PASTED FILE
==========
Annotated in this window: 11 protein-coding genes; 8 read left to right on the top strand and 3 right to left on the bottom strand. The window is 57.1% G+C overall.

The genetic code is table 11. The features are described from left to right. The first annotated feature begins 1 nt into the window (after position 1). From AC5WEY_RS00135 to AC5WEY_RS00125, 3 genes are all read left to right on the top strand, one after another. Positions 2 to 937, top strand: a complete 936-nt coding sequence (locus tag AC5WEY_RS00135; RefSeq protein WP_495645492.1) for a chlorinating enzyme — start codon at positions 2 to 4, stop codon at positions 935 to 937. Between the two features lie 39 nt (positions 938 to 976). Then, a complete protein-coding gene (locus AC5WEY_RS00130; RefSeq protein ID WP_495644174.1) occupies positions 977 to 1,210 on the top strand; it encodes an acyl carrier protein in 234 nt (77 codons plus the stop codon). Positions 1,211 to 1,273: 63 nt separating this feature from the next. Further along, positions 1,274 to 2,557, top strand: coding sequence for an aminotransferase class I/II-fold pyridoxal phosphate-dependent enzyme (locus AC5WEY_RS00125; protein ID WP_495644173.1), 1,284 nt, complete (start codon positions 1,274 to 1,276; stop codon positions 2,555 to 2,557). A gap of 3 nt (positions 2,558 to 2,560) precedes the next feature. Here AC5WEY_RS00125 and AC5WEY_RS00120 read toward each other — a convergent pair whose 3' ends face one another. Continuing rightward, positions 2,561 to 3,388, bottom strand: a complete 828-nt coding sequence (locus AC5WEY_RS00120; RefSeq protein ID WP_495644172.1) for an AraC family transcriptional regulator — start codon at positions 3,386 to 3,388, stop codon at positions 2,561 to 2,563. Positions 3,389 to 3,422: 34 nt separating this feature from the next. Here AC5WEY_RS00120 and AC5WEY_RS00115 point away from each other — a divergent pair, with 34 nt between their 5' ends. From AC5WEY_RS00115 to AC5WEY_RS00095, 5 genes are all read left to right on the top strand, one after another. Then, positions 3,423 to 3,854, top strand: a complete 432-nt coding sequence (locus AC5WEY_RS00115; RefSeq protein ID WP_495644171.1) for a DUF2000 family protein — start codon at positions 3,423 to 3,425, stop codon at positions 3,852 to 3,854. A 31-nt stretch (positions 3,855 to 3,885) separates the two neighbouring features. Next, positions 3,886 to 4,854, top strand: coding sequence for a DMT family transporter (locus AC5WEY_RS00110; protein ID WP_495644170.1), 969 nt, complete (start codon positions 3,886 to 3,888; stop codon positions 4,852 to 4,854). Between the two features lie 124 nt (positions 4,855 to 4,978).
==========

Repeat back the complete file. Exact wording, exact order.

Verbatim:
Annotated in this window: 11 protein-coding genes; 8 read left to right on the top strand and 3 right to left on the bottom strand. The window is 57.1% G+C overall.

The genetic code is table 11. The features are described from left to right. The first annotated feature begins 1 nt into the window (after position 1). From AC5WEY_RS00135 to AC5WEY_RS00125, 3 genes are all read left to right on the top strand, one after another. Positions 2 to 937, top strand: a complete 936-nt coding sequence (locus tag AC5WEY_RS00135; RefSeq protein WP_495645492.1) for a chlorinating enzyme — start codon at positions 2 to 4, stop codon at positions 935 to 937. Between the two features lie 39 nt (positions 938 to 976). Then, a complete protein-coding gene (locus AC5WEY_RS00130; RefSeq protein ID WP_495644174.1) occupies positions 977 to 1,210 on the top strand; it encodes an acyl carrier protein in 234 nt (77 codons plus the stop codon). Positions 1,211 to 1,273: 63 nt separating this feature from the next. Further along, positions 1,274 to 2,557, top strand: coding sequence for an aminotransferase class I/II-fold pyridoxal phosphate-dependent enzyme (locus AC5WEY_RS00125; protein ID WP_495644173.1), 1,284 nt, complete (start codon positions 1,274 to 1,276; stop codon positions 2,555 to 2,557). A gap of 3 nt (positions 2,558 to 2,560) precedes the next feature. Here AC5WEY_RS00125 and AC5WEY_RS00120 read toward each other — a convergent pair whose 3' ends face one another. Continuing rightward, positions 2,561 to 3,388, bottom strand: a complete 828-nt coding sequence (locus AC5WEY_RS00120; RefSeq protein ID WP_495644172.1) for an AraC family transcriptional regulator — start codon at positions 3,386 to 3,388, stop codon at positions 2,561 to 2,563. Positions 3,389 to 3,422: 34 nt separating this feature from the next. Here AC5WEY_RS00120 and AC5WEY_RS00115 point away from each other — a divergent pair, with 34 nt between their 5' ends. From AC5WEY_RS00115 to AC5WEY_RS00095, 5 genes are all read left to right on the top strand, one after another. Then, positions 3,423 to 3,854, top strand: a complete 432-nt coding sequence (locus AC5WEY_RS00115; RefSeq protein ID WP_495644171.1) for a DUF2000 family protein — start codon at positions 3,423 to 3,425, stop codon at positions 3,852 to 3,854. A 31-nt stretch (positions 3,855 to 3,885) separates the two neighbouring features. Next, positions 3,886 to 4,854, top strand: coding sequence for a DMT family transporter (locus AC5WEY_RS00110; protein ID WP_495644170.1), 969 nt, complete (start codon positions 3,886 to 3,888; stop codon positions 4,852 to 4,854). Between the two features lie 124 nt (positions 4,855 to 4,978).